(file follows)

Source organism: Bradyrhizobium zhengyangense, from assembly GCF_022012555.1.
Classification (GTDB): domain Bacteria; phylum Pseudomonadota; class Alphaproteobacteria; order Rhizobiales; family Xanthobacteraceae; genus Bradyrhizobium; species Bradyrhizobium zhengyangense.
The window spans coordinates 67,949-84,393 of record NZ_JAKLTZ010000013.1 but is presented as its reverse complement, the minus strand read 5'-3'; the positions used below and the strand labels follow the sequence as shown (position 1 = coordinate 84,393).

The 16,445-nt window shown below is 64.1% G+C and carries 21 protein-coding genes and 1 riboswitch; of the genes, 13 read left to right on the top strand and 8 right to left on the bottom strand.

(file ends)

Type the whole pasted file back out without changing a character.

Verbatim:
Source organism: Bradyrhizobium zhengyangense, from assembly GCF_022012555.1.
Classification (GTDB): domain Bacteria; phylum Pseudomonadota; class Alphaproteobacteria; order Rhizobiales; family Xanthobacteraceae; genus Bradyrhizobium; species Bradyrhizobium zhengyangense.
The window spans coordinates 67,949-84,393 of record NZ_JAKLTZ010000013.1 but is presented as its reverse complement, the minus strand read 5'-3'; the positions used below and the strand labels follow the sequence as shown (position 1 = coordinate 84,393).

The 16,445-nt window shown below is 64.1% G+C and carries 21 protein-coding genes and 1 riboswitch; of the genes, 13 read left to right on the top strand and 8 right to left on the bottom strand.